“And that upset you?” asked Clark. He had a look of serious and heartfeltconcern, like she were some delicate doll that he was worried would breakunder stress. She hated that. She’d had more adventures in her life so farthan Clark Kent could ever dream of, and to him it was like she was made ofglass.

“It made me think about how right he is,” said Lois.

“Lois, look, I don’t know what it was he said, but I’m sure he didn’t mean toupset you,” said Clark.

Lois nodded. “I agree, it wasn’t his intent. But he opened my eyes up, and ifmy reaction to that is to be upset with the world, then so be it.”

Clark kept staring at her, and she kept avoiding his eyes. “Do you know what Ithink?”

Lois didn’t answer, because she wasn’t confident that she could speak withoutsnapping at him.

“My pa was in prison for a while, I told you that,” said Clark. “And for along time he never really talked about it, but I knew it was bad. And I thinkthat maybe talking about it would have made it less bad for him, you know?”

“You’re saying I should talk to you,” said Lois.

“No,” said Clark. “I’m saying that maybe whatever Superman said to you, hejust said because he was having a bad day. Maybe he just … needed someone totalk to, and talking to you made whatever difficulties he was having easier tobear.”

Lois found this far from comforting.

Superman was holding back, in nearly everything that he did. He didn’t hurtpeople, and certainly didn’t kill people. He could fly at twenty times thespeed of sound, maybe even more, but he almost never did. He worked quicklyand efficiently towards his objectives, and most of the time if you showed upafter he’d gone there’d hardly be any evidence that he was there at all.Everyone thought that was just who Superman was. He was so totally andcompletely in control of himself that he would never do anything truly wrong.He firmly followed the doctrine of unambiguous goods.

It wasn’t true though. People thought that Superman did everythingeffortlessly, and maybe as far as the physical realm went that was true.Inside his head though, he wasn’t much more than a man. She’d heard thatSuperman had walked into Calhoun’s bar and let himself be hit in the face witha gob of spit. She’d believed that Superman had been unbothered by that, butnow it was clear that Superman was human enough to have felt something there.Superman’s ideals weren’t innate to him, they took conscious effort on hispart. And what would happen when Superman had a day so bad that he decidedthat his ideals weren’t worth keeping?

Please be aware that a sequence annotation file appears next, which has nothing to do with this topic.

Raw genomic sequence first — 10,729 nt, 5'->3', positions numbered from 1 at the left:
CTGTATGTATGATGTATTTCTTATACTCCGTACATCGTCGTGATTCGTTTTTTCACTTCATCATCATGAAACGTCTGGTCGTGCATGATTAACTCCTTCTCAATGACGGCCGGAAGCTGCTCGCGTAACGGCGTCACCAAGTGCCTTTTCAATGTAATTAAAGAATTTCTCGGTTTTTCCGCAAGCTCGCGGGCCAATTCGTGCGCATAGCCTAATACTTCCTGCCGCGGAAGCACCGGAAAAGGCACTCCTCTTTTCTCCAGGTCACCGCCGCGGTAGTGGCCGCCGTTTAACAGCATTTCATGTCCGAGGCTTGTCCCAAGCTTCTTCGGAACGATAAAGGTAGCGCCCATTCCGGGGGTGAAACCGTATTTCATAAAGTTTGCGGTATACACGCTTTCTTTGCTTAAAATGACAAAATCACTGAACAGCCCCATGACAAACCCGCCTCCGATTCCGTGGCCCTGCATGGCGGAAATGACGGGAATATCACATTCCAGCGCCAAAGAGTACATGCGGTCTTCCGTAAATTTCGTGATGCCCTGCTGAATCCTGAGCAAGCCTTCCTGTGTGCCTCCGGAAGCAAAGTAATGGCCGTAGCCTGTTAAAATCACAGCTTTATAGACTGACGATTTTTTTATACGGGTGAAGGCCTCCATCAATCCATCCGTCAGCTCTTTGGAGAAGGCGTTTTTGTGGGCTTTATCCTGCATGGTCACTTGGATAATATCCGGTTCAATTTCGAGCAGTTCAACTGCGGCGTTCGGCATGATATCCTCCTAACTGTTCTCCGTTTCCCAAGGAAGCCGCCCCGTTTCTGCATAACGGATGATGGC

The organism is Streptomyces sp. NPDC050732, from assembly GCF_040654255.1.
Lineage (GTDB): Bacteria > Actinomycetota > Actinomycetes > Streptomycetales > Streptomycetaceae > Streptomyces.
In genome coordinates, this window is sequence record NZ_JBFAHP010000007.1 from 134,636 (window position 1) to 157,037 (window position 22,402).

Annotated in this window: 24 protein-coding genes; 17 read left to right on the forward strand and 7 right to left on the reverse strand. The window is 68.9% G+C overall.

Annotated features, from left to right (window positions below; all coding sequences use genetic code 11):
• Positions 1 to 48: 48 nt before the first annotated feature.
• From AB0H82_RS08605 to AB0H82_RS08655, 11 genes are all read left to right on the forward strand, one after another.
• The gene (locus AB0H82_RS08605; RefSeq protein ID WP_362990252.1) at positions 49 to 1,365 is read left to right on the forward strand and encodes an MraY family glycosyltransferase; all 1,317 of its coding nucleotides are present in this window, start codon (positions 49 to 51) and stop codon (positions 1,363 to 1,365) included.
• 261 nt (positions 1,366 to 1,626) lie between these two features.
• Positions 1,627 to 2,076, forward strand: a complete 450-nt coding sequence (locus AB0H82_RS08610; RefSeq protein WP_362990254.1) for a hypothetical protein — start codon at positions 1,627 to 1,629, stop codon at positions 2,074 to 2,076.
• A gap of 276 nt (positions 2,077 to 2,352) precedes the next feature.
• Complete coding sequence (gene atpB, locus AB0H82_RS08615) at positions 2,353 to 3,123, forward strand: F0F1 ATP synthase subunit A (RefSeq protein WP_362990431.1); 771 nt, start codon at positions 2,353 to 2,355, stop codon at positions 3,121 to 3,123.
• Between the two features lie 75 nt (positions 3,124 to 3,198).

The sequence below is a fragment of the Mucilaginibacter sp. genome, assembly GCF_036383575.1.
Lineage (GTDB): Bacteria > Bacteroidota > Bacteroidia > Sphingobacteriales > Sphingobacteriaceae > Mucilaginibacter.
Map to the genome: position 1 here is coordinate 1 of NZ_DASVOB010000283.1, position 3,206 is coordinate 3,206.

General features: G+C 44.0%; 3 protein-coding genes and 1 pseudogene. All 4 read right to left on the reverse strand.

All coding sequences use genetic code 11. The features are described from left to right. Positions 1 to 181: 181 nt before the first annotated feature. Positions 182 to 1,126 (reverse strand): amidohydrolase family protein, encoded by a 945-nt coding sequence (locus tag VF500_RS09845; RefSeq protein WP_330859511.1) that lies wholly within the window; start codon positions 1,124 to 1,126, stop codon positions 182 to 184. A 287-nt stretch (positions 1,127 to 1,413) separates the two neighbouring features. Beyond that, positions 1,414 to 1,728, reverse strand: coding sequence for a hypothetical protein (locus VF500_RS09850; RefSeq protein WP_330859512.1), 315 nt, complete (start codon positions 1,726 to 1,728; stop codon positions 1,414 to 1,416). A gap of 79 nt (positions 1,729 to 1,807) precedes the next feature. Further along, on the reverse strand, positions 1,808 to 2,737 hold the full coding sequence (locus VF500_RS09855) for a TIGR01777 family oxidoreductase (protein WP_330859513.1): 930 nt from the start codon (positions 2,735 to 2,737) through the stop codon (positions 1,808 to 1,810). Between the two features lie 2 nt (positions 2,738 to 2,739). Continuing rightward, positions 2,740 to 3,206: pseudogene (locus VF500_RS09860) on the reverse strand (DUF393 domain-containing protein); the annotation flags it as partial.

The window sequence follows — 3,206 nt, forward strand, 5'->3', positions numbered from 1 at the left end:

Picture a circle. Next, picture a point outside that circle, call it O. Drawa line from the point such that it pierces the circle in two places - a secant- and call those two points A and B. Draw another line originating fromthat O such that it intersects the edge of the circle in only one place - atangent - and call that point C. The secant-tangent theorem states that OAtimes OB is equal to OC squared.

If the circle is Earth and the point outside it is Superman, then that tangentdefines how far Superman can see before his vision starts to clip the crust ofthe Earth. To find that distance, take the diameter of the Earth (roughlyeight thousand miles) plus Superman’s distance from the Earth (rarely seen tobe more than ten miles), then multiply that by Superman’s distance from theEarth, then take the square root of that. The result was 280 miles, thedistance that Superman could see to the geometric horizon from the height thathe stayed within ninety-nine percent of the time.

There were 1,127 miles between Smallville, Kansas and Metropolis, New York.

Of course, Superman had x-ray vision, but that was stopped by lead. Lex Luthorhad consulted a book of geological science and found that the estimatedabundance of lead in the Earth’s crust was one thousandth of one percent,which meant that for every mile of earth that Superman looked through, he waslooking through sixteen millimeters of lead. Based on Lex’s calculations, itwas safe to assume that it only took a centimeter of lead to stop Superman’sx-ray vision. The upshot was that Superman could not see what went on inSmallville unless he specifically moved himself into a position to do so.

It allowed for a comparatively enormous amount of breathing room.

It was imperative that he get someone there as quickly as possible. Whatrecords he could pull showed that Clark Kent at least existed on paper, and aquick call done through layers of intermediaries confirmed that theSmallville Ledger had once employed him, or at least claimed to haveemployed him. Lex was starting to once again doubt that Superman was an alien,since it very much seemed that Clark Kent’s backstory was solid, but he keptdigging all the same. Learning about the existence of Clark Kent had producednumerous threads to pull on.